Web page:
And that's the way the cookie crumbles.
The Girl Scouts on Wednesday night deleted social media posts congratulating conservative Justice Amy Coney Barrett for her controversial appointment to the Supreme Court hours after the posts sparked a wave of angry comments — and some praise.
"Shame on Girl Scouts for promoting this. She represents the exact opposite of what we instill in our girls!" one woman wrote in reply to Girl Scouts' Facebook post.
The backlash began right after the Girls Scouts Twitter and Facebook feeds featured an image showing photos of Barrett and the only four other women who have served as justices on the high court. Those women included Ruth Bader Ginsburg, the liberal whose death last month opened the door for President Donald Trump to nominate Barrett for her seat.
"Congratulations Amy Coney Barrett on becoming the 5th woman appointed to the Supreme Court since its inception in 1789," the post said, ending with an emoji of hands raised up.
The post was replicated on the group's Facebook page, followed by a note saying, "Girl Scouts of the USA is a nonpolitical, nonpartisan organization."
"We are neither red nor blue, but Girl Scout GREEN. We are here to lift up girls and women."
"If you would like to debate partisan politics—keep scrolling," the Girl Scouts tweet added.
But that admonition didn't stop a lot of women from weighing in on Barrett, whom liberals consider a threat to the Obamacare health law, abortion rights and LGBT rights because of her conservative judicial philosophy.
Democrats also have been angered that the Senate quickly confirmed Barrett so close to next week's presidential election, four years after that Republican-controlled body refused to even hold hearings on President Barack Obama's nomination of Merrick Garland to the Supreme Court, ostensibly because 2016 was a presidential election year.
"This post is insanely tone-deaf from a female-centered organization to celebrate a woman who believes that we should have our rights stripped," wrote a female commenter on Facebook, one of the more than 2,000 comments that were made an hour after the post.
Another woman wrote, "This is not an appointment to celebrate for women. She does not support women's rights at all."
A third woman wrote of Barrett: "She goes against so much of what Girl Scouts stands for — very disappointed in this. This appointment is nothing for girls or women to celebrate."
And another woman wrote, "Amy Coney Barrett does not represent what I always thought the girl scouts stood for. As a former girl scout this makes me incredibly sad."
A respondent to the Girls Scouts Twitter post wrote, in one of more more than 4,000 replies, "I'm going to spend my $100 Girl Scout Cookie budget on ingredients to make my own next year."
But the criticism of the post itself drew backlash.
One woman, who said she was a conservative, wrote on Facebook, "I supported the Girl Scouts organization because of the work they do to help empower girls and women. I supported Girl Scouts because I saw the amazing growth in my daughter as a lifetime member. I didn't trash the Girl Scouts when I didn't agree with things that were against my beliefs. When other conservatives trashed Girl Scouts for leftist ideas, I defended it."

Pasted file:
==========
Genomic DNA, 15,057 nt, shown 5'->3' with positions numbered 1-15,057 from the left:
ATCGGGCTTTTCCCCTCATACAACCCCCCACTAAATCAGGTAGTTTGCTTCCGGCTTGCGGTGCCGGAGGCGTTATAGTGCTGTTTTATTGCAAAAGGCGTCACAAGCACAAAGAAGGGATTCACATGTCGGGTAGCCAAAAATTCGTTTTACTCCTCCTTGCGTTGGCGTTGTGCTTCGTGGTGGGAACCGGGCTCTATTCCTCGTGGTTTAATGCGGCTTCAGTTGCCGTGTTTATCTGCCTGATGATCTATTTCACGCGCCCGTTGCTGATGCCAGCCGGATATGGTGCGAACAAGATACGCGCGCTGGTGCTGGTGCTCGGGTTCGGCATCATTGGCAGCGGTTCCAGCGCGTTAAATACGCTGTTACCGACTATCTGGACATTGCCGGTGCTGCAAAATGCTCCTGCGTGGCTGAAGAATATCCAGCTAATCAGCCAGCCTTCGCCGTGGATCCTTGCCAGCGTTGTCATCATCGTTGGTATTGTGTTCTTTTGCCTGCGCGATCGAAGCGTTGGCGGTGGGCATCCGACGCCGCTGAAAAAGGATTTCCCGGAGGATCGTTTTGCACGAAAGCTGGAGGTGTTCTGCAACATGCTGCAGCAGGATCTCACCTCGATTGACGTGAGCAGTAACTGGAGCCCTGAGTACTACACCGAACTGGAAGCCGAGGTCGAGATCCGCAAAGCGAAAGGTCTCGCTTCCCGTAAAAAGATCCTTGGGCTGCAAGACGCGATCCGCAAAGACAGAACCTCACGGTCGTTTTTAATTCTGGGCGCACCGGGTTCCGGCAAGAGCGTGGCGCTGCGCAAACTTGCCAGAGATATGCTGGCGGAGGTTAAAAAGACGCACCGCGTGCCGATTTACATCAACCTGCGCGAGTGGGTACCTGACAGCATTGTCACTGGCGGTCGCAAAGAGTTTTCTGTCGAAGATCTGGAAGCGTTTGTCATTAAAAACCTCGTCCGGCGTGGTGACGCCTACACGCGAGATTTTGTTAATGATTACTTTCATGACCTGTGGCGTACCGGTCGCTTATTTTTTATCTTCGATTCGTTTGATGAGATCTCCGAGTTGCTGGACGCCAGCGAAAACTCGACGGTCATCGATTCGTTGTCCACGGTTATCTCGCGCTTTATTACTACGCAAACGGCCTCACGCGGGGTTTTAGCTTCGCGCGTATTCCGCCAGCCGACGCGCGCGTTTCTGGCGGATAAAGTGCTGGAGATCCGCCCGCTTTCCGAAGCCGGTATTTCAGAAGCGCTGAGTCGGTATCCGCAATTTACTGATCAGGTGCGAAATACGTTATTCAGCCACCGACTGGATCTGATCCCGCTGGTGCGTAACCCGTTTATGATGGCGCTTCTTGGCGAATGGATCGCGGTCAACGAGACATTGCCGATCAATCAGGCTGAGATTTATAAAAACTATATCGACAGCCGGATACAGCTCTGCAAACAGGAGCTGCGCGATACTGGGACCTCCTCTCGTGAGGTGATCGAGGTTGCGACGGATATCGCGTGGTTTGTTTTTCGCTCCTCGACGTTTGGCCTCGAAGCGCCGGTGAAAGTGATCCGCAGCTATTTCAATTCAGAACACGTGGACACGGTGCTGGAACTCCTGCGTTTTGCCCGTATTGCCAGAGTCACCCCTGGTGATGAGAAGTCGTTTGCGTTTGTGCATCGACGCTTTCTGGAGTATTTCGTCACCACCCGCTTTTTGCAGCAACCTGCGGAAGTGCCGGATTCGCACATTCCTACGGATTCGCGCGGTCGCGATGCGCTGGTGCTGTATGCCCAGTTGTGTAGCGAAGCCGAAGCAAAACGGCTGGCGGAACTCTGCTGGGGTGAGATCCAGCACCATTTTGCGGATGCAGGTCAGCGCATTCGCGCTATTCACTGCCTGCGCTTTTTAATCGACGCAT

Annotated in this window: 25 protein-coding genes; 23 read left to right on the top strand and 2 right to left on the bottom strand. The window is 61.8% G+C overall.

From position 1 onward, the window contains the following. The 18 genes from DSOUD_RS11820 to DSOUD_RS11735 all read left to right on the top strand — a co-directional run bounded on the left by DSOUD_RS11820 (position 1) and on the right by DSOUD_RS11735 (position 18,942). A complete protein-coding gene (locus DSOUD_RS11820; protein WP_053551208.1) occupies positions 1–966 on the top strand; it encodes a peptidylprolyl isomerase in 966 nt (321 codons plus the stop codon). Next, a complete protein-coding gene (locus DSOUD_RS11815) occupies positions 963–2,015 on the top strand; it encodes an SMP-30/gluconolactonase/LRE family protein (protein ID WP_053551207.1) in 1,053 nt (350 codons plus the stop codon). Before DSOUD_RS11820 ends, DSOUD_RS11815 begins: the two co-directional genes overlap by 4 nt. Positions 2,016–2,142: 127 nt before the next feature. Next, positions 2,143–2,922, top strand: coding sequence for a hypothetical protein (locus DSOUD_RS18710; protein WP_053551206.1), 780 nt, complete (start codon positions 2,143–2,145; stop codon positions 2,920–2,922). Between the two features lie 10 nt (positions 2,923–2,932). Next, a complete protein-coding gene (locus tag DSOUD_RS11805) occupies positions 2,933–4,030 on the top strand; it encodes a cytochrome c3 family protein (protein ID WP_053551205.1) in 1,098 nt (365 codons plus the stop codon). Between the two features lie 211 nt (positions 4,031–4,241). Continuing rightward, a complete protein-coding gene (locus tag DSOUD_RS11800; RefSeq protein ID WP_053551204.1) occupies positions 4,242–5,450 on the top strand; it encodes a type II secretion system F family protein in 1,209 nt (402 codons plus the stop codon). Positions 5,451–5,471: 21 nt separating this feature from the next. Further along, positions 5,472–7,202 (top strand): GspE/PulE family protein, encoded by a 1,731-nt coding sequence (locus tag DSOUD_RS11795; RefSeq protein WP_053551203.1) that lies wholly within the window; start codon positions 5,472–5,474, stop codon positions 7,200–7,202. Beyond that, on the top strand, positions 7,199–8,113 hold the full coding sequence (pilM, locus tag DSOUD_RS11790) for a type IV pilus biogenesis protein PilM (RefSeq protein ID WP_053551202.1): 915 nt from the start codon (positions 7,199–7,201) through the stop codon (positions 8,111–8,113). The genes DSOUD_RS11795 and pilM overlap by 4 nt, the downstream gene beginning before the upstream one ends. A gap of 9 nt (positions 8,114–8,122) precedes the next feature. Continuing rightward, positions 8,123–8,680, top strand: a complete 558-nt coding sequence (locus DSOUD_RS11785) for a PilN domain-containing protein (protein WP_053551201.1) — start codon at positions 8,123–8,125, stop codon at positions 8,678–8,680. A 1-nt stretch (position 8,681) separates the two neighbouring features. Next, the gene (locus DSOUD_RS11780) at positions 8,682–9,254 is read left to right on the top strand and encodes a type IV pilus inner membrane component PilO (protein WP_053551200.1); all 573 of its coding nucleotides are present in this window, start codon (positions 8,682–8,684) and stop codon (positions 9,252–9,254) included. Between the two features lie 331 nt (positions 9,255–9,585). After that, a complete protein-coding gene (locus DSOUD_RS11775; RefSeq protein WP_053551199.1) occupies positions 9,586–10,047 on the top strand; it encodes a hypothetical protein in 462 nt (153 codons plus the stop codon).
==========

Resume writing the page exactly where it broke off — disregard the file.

"Now I see it being trashed by the so called tolerant left for uplifting a female to the Supreme Court," the woman noted. "That is disappointing. Those of you bashing the organization, please remember there are conservatives that support Girl Scouts too. I was grateful to see the post in support of WOMEN, regardless of who they are."
Another woman responding to the Facebook post praised the organization, saying, "Girl Scouts, thank you for celebrating ALL women and showing us there is a place at the table for those with ALL different sorts of values. Practicing what you're preaching, right here. It's very nice to see."
And one woman wrote, "I'm glad to see the organization support all women both liberal and conservative!"
Even a critic of Barrett agreed with the Girls Scouts post.
"As much as I dislike this particular woman and deplore the political hypocrisy that allowed her to be in such respected company, GSUSA is completely right to recognize her," the commenter wrote. "Well done. It could not have been easy."
The Twitter and Facebook posts were both deleted around the time that this article was first published by CNBC.
"This Tweet is unavailable," read the message in retweets of the original post.
The Girl Scouts Twitter account later Wednesday evening posted a new tweet, which said, "Earlier today, we shared a post highlighting the five women who have been appointed to the Supreme Court. It was quickly viewed as a political and partisan statement which was not our intent and we have removed the post."
"Girl Scouts of the USA is a nonpolitical, nonpartisan organization. We are neither red nor blue, but Girl Scout GREEN. We are here to lift up girls and women," the post said.
By that point, "Girl Scouts" had become a top trending subject on Twitter.
Trump has touted his nomination of Barrett to the Supreme Court — which follows his appointment of two other justices, Neil Gorsuch and Brett Kavanaugh — in his campaign as he seeks a second term in the White House.
Conversely, his Democratic opponent in the presidential race, former Vice President Joe Biden, has used Barrett's appointment as a rallying point for supporters.
"The rushed and unprecedented confirmation of Amy Coney Barrett as Associate Justice to the Supreme Court, in the middle of an ongoing election, should be a stark reminder to every American that your vote matters," Biden said Monday.